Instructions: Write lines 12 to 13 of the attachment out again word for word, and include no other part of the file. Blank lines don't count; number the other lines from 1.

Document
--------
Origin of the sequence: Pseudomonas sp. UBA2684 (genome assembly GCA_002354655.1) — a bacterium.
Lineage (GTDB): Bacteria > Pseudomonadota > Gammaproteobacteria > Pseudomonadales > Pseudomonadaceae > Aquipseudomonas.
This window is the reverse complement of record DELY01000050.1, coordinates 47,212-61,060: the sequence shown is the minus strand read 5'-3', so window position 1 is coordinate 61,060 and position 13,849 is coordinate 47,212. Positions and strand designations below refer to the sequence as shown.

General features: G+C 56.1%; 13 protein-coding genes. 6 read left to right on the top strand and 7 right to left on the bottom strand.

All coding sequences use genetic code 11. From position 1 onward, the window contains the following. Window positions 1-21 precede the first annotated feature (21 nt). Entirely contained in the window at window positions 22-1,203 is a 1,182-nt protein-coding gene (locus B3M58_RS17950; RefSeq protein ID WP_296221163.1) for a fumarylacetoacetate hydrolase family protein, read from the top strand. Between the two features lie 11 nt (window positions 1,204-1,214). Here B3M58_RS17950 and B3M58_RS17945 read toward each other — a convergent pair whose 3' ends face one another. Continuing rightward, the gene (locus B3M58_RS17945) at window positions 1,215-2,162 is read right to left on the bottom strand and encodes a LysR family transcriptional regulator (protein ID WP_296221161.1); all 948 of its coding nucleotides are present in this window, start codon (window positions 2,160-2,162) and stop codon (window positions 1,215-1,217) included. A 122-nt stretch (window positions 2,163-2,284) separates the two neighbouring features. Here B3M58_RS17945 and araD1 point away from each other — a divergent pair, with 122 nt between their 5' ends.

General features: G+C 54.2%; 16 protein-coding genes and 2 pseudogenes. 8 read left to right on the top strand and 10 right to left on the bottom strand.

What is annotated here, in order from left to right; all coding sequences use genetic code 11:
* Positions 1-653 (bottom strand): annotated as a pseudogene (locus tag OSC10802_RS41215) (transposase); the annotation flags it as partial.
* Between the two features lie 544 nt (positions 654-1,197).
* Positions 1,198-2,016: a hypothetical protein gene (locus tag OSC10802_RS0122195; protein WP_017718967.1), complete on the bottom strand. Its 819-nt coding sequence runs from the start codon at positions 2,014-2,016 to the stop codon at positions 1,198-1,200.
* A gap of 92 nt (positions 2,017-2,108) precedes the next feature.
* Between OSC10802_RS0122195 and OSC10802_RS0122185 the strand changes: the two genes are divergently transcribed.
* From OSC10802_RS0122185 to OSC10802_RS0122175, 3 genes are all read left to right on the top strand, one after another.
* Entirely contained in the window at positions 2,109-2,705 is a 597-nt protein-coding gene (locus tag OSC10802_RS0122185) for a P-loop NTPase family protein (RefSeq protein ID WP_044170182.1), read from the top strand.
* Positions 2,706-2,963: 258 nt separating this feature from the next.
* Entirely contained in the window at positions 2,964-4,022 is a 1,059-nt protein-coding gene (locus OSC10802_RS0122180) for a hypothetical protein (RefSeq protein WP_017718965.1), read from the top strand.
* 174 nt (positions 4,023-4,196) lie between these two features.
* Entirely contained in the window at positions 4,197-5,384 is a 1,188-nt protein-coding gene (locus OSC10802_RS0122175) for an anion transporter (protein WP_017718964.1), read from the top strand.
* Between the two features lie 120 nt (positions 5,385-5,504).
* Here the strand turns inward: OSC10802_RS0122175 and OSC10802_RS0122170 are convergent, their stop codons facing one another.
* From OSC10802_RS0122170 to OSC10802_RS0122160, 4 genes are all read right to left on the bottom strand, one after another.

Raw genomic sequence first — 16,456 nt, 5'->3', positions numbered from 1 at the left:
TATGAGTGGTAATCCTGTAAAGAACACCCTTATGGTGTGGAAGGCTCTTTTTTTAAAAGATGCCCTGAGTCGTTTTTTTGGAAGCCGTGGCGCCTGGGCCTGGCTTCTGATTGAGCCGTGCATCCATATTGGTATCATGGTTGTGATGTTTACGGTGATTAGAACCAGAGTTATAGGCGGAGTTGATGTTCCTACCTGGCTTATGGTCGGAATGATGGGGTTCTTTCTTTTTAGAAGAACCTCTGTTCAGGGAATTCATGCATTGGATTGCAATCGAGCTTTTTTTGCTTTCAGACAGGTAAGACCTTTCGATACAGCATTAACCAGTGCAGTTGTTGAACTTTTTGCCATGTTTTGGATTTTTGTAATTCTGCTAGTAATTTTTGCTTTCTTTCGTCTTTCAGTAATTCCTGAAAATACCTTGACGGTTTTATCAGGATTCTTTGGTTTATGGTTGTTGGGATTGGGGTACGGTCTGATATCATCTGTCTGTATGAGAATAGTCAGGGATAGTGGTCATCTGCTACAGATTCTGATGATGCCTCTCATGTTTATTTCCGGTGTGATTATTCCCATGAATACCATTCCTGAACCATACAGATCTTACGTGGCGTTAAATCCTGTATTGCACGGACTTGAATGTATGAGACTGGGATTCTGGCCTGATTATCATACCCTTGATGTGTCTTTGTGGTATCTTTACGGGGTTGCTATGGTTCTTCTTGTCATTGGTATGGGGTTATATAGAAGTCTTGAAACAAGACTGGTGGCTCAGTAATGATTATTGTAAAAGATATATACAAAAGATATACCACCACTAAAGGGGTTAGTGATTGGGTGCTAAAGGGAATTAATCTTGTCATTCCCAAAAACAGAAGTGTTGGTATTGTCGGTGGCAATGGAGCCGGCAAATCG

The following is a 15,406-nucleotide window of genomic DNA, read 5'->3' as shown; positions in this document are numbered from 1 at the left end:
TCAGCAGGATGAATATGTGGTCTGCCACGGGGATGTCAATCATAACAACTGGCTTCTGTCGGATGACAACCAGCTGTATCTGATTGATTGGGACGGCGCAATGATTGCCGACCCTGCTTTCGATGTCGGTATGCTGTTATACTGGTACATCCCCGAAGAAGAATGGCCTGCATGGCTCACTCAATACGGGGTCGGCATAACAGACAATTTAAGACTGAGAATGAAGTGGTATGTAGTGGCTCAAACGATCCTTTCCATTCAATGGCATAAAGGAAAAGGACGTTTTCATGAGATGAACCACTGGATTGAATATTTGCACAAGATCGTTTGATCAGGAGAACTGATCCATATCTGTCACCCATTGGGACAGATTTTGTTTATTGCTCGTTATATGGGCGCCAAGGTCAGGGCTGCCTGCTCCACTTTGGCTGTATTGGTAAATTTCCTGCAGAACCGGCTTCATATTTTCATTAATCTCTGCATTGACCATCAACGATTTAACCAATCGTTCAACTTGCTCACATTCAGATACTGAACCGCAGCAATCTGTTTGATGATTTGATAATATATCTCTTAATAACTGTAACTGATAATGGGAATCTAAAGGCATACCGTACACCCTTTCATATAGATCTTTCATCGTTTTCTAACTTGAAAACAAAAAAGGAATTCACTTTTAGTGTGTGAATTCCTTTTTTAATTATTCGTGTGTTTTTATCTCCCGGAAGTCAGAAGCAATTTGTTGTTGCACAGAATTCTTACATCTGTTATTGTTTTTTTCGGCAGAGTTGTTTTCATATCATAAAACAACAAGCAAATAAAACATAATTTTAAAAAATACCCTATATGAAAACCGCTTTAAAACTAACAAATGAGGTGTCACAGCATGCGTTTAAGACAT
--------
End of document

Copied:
* Between OSC10802_RS0122195 and OSC10802_RS0122185 the strand changes: the two genes are divergently transcribed.
* From OSC10802_RS0122185 to OSC10802_RS0122175, 3 genes are all read left to right on the top strand, one after another.